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Ireland Probes TikTok’s Handling of Kids’ Data

Ireland’s Data Protection Commission (DPC) announced on 14th September that it has opened two investigations into video sharing platform TikTok. The first covers how TikTok handles children’s data, and whether it complies with Europe’s General Data Protection Regulation. The DPC will also examine TikTok’s transfers of personal data to China looking to see if the company meets requirements set out in the regulation covering personal data transfers to third countries.

The Irish regulator’s announcement of two “own volition” enquiries follows pressure from other EU data protection authorities and consumers protection groups which have raised concerns about how TikTok handles’ user data generally and children’s information specifically.

A TikTok spokesperson told TechCrunch, “The privacy and safety of the TikTok community, particularly our youngest members, is a top priority. We’ve implemented extensive policies and controls to safeguard user data and rely on approved methods for data being transferred from Europe, such as standard contractual clauses. We intend to fully cooperate with the DPC.”

On children’s data, the GDPR sets limits on how kids’ information can be processed, putting an age cap on the ability of children to consent to their data being used. The age limit varies per EU Member State but there’s a hard cap for kids’ ability to consent at 13 years old, some EU countries set the age limit at 16.

In Italy this January, TikTok was ordered to recheck the age of every user in the country after the data protection watchdog instigated an emergency procedure, using GDPR powers, following child safety concerns. TikTok went on to comply with the order, removing more than half a million accounts where it could not verify the users were not children.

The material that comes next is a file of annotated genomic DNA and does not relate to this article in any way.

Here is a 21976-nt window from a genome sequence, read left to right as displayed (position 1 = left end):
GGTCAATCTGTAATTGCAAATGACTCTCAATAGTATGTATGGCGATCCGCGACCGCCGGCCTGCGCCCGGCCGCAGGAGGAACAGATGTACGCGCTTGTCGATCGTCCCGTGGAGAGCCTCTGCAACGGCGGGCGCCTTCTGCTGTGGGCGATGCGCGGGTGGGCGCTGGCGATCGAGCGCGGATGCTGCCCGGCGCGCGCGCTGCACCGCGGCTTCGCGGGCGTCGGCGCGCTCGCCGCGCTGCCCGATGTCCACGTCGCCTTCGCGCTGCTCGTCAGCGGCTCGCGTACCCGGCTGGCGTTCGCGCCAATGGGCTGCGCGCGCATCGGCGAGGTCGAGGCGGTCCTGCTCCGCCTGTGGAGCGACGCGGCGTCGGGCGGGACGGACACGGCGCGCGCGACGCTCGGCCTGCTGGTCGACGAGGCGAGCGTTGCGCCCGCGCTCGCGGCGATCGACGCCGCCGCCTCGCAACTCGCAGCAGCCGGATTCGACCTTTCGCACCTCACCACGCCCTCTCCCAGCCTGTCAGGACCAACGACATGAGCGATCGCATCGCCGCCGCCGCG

This year European consumer protection groups have also raised a number of child safety and privacy concerns about the platform. And, in May, EU lawmakers said they would review the company’s terms of service.

In response to the announcement of the DPC’s enquiry, TikTok pointed to its use of age gating technology and other strategies it said it uses to detect and remove underage users from its platform. It also flagged a number of recent changes it’s made around children’s accounts and data, such as flipping the default settings to make their accounts privacy by default and limiting their exposure to certain features.

While on international data transfers it claims to use “approved methods”. However the picture is rather more complicated than TikTok’s statement implies. Transfers of Europeans’ data to China are complicated by there being no EU data adequacy agreement in place with China.

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